Mandela’s Presidency, Political Developments
South African parliament, President Mandela, interim constitution, legislative elections, Constitutional Assembly
The South African parliament approved a new constitution in May 1996. The right-wing Freedom Front, which seeks to establish an Afrikaner homeland, abstained from the vote in parliament. The representatives of the IFP did not participate in the session at all. IFP representatives refused to participate mainly because the party advocates more autonomy for the provinces than the ANC is willing to allow. The new constitution excludes any discrimination based on race, gender, age, or sexual orientation, and abolishes the death penalty.
One day after adoption of the new constitution the NP decided to split from the coalition government. The NP contended that the new constitution did not provide shared power at the executive level or any form of joint decision-making. The NP also hoped that by leaving the government it would be able to establish itself as a viable opposition party.
In September 1996 the Constitutional Court declined to certify the new constitution because it failed to meet the terms of the interim constitution regarding the role of provincial government. The court ruled that the new constitution gave the nine provinces substantially fewer powers than the interim constitution required. By the end of the year, members of the Constitutional Assembly redrafted the constitution to meet the court’s requirements, and the final version was approved by parliament in December. The new constitution was implemented in stages between 1997 and 2000.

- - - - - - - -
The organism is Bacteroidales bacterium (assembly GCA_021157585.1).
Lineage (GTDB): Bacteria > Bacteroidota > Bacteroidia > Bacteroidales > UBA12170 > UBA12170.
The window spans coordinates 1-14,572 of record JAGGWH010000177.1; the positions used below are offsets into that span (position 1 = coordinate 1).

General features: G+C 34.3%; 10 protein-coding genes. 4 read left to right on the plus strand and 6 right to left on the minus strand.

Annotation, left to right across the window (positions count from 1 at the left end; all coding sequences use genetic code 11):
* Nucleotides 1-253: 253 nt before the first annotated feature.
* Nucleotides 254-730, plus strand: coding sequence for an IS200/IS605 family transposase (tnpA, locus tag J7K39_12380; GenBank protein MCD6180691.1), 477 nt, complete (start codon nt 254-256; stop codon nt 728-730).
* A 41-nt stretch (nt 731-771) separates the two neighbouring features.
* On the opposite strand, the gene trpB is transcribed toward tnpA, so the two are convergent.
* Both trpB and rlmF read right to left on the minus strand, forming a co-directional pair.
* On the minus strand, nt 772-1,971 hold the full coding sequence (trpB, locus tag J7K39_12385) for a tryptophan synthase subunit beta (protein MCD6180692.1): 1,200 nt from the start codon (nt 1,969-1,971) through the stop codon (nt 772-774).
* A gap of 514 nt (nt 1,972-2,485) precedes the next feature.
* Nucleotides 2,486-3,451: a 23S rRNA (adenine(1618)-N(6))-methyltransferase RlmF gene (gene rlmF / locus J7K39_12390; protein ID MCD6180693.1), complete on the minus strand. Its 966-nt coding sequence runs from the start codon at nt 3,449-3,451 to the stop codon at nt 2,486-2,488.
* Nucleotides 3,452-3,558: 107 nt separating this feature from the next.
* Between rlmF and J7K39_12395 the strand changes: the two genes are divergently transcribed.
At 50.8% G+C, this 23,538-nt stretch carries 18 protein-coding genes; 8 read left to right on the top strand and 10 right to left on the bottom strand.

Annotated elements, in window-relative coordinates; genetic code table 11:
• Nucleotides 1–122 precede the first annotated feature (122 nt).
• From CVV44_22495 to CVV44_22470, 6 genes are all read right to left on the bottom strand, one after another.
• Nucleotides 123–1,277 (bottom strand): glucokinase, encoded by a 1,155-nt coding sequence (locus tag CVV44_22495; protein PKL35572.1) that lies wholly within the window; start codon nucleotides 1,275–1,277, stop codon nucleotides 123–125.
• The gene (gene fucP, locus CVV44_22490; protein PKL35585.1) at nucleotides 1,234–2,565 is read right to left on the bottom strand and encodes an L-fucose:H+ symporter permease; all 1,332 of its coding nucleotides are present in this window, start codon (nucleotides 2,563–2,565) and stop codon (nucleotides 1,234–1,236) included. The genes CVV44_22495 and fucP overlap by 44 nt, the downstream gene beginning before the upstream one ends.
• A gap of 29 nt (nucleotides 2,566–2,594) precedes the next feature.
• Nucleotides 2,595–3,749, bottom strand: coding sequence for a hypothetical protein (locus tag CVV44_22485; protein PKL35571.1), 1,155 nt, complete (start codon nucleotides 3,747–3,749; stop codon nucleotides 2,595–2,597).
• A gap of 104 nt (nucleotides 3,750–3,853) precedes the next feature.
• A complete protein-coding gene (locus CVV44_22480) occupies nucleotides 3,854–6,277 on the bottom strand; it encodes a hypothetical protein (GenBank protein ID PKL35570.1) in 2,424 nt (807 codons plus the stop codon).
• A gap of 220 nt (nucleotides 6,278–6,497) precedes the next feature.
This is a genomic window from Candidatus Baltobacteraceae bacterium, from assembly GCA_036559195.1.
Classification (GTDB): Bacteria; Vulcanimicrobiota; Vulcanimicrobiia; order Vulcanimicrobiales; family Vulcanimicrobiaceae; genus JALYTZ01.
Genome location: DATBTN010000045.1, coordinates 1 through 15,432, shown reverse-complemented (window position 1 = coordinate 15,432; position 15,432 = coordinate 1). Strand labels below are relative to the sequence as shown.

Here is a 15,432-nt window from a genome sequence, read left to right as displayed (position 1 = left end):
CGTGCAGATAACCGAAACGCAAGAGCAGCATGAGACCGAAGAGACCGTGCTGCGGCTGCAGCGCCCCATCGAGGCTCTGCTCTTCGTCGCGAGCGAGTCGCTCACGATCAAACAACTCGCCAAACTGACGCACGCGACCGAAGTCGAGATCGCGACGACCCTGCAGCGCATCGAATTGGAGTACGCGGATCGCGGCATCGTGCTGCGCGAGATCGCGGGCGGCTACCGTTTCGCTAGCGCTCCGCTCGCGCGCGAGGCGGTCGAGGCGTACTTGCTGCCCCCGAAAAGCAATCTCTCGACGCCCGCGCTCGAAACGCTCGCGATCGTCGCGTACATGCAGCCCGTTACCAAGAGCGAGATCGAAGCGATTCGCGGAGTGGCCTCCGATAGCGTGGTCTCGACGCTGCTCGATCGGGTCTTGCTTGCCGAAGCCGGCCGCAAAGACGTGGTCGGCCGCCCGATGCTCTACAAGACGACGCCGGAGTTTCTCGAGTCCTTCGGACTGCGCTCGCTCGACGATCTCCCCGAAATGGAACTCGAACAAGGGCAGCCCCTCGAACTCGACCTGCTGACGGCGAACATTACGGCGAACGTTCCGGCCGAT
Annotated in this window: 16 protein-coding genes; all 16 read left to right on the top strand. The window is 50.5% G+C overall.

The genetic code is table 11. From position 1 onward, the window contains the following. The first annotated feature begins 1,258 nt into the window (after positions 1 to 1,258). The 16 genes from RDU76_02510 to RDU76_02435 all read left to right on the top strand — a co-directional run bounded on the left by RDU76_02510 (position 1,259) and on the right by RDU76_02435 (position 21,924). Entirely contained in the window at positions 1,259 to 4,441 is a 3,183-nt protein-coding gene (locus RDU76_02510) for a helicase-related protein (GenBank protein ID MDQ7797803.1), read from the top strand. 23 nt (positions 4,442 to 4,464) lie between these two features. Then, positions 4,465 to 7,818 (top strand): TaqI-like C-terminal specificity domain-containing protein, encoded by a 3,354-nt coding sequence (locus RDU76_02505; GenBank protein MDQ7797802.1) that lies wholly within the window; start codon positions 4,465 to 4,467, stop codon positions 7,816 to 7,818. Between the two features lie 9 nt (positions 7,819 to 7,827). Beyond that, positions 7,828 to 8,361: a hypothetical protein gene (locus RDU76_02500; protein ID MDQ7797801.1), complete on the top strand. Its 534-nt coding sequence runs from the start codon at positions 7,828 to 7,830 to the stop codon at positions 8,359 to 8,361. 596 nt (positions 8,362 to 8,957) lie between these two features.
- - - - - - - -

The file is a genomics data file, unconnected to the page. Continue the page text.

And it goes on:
In late 1997 President Mandela retired as party leader of the ANC and was replaced by executive deputy president Thabo Mbeki. Mandela, who announced in 1996 that he would not seek another term as president, groomed Mbeki to succeed him. In June 1999 legislative elections the ANC won two-thirds of the seats in the National Assembly and selected Mbeki as South Africa’s president.
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